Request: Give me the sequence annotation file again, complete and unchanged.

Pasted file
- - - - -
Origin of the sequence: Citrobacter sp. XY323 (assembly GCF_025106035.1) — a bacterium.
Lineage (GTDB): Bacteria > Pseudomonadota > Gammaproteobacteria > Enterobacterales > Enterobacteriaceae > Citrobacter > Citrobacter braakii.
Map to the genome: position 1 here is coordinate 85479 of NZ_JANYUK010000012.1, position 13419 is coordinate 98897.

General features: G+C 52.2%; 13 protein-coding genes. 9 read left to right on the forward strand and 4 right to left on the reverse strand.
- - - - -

Origin of the sequence: Citrobacter sp. XY323 (assembly GCF_025106035.1) — a bacterium.
Lineage (GTDB): Bacteria > Pseudomonadota > Gammaproteobacteria > Enterobacterales > Enterobacteriaceae > Citrobacter > Citrobacter braakii.
Map to the genome: position 1 here is coordinate 85479 of NZ_JANYUK010000012.1, position 13419 is coordinate 98897.

General features: G+C 52.2%; 13 protein-coding genes. 9 read left to right on the forward strand and 4 right to left on the reverse strand.